In this case, a 25 percent match may be too high to gain full participation in the higher tiers. This is in part because the increase required would be a large percentage of a state’s existing higher education budget in some places, and in part because some of the money, particularly that which is “ear-marked” for financial aid, may be politically difficult to reallocate. For example, a state that has already tied most of its financial aid spending to a merit program, such as Louisiana, may make welcome changes to the program to use some of those investments to reach the guarantee, but is unlikely to eliminate a popular merit-based program entirely. Instead, it will require states to generate significant revenue, which may be less likely in states with anti-tax legislatures.
Designing a match that encourages states to make new investments or pursue a more equitable reallocation of funds, but does not rest entirely on the assumption that states will bring their per student spending back to historical highs, requires finding a balance. It must ensure that new investments do not reward inadequate state financing but also do not punish students who happen to live in a state with low per FTE investment. Reconciling that tension and adjusting that match upward in the future may be critical to gaining state take-up more quickly.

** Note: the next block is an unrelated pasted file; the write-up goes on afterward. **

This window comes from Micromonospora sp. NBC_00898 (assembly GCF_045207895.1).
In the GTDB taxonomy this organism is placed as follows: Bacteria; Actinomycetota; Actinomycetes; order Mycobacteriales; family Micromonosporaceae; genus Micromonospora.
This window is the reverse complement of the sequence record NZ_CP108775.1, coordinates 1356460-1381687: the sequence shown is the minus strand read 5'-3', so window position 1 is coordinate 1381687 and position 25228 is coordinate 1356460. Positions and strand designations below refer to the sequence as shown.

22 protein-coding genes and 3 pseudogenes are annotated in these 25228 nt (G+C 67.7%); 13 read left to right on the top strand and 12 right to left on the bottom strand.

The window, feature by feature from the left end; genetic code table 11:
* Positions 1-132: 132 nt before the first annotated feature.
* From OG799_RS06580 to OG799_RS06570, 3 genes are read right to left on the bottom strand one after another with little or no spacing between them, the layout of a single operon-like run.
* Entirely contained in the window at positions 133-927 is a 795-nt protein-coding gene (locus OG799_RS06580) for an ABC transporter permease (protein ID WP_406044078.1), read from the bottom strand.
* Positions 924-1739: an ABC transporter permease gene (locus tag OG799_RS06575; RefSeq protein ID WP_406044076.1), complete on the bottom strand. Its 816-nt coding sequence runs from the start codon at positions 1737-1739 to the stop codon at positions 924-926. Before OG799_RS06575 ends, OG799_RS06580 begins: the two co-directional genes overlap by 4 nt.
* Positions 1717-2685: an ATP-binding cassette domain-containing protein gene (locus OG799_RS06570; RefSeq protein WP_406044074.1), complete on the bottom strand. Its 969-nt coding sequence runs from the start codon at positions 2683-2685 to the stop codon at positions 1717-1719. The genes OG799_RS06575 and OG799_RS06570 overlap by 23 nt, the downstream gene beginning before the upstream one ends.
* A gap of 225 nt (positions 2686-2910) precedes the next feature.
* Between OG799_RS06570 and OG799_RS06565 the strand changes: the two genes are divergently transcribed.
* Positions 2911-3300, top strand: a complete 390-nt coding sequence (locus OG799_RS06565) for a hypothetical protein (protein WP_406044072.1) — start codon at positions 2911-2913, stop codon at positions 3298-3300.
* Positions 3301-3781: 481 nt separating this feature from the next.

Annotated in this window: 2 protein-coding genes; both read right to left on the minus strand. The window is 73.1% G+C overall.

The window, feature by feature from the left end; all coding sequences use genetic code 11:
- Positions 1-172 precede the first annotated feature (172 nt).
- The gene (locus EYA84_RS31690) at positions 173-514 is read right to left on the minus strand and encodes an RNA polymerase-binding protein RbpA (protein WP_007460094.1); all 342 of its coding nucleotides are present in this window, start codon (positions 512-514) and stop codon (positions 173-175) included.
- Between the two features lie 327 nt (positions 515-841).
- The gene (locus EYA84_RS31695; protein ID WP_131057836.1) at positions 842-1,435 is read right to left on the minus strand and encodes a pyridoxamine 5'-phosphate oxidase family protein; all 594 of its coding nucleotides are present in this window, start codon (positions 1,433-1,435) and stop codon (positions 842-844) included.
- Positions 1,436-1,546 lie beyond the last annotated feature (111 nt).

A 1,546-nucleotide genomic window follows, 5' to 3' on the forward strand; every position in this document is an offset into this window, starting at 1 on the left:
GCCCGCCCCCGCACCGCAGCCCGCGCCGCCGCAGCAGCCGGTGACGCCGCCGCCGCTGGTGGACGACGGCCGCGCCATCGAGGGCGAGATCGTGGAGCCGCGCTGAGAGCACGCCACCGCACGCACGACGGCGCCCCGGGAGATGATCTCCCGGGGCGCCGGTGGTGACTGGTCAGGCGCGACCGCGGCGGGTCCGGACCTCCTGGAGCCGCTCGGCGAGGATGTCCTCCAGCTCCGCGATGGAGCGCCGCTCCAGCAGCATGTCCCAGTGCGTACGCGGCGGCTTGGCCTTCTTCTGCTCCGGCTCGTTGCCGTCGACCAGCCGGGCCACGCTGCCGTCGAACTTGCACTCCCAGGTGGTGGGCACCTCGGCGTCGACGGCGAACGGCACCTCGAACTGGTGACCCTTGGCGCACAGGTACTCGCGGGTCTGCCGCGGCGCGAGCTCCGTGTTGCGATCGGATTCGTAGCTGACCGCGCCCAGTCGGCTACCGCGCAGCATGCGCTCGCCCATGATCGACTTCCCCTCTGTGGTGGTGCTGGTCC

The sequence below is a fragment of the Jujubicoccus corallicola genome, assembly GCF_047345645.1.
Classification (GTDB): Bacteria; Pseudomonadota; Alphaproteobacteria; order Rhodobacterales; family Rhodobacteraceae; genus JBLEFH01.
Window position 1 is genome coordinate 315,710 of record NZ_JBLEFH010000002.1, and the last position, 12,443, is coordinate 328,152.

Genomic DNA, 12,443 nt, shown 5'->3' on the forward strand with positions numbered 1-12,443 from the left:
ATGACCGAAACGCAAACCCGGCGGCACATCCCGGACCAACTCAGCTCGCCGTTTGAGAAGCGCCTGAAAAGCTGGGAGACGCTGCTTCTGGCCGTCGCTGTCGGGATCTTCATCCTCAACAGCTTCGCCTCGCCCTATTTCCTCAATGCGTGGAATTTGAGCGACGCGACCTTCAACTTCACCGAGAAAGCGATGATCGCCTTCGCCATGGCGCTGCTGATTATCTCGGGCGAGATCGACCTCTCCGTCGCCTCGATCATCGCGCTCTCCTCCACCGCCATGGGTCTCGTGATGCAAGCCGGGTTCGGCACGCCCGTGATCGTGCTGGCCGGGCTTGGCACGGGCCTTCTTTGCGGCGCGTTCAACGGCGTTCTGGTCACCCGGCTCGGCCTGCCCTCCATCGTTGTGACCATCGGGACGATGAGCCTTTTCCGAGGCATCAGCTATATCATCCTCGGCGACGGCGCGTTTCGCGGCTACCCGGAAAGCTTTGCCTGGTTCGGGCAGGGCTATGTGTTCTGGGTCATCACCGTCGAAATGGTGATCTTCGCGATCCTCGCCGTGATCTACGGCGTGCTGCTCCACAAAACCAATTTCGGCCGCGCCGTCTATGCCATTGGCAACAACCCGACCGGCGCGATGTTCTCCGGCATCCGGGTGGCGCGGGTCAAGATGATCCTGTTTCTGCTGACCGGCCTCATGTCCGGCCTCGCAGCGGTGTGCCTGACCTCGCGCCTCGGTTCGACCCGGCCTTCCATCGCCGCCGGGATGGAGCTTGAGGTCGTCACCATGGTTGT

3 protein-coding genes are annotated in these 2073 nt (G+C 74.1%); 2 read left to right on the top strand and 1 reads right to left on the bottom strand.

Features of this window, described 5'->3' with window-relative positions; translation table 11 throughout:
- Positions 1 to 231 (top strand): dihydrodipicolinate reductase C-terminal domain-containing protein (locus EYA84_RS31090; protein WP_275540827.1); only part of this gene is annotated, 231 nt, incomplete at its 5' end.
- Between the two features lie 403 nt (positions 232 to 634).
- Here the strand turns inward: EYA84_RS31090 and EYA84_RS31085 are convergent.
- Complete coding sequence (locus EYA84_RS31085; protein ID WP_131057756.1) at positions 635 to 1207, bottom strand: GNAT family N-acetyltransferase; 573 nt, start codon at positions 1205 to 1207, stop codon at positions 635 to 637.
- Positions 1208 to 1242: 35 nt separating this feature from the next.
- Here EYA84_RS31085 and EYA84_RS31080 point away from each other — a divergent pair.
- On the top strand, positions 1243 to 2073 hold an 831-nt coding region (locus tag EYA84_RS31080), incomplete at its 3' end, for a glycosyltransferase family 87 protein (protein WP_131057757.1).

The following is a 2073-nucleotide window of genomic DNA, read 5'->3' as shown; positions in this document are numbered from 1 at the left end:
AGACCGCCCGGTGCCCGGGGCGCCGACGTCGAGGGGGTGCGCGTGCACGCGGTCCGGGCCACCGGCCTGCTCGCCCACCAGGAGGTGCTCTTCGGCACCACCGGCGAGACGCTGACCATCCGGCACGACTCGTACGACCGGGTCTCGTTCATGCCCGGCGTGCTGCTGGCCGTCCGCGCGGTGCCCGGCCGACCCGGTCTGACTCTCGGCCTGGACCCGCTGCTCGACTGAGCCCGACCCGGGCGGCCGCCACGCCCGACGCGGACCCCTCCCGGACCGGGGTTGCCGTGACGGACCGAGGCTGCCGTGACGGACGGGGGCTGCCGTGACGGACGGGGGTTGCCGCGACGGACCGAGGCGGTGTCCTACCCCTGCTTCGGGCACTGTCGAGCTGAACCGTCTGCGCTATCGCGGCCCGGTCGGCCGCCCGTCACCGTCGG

Maintenance of Effort
The CAA creates a strong requirement that states do not merely use new federal dollars to supplant existing aid or operational dollars. The bill requires states to maintain the same financial support per full-time-equivalent student (FTE) at both two- and four-year institutions, maintaining steady per FTE levels of non-capital and research operational dollars and of need-based financial aid. It also requires the maintenance of the same aggregate dollars of support for operational support at four-year schools and of need-based aid.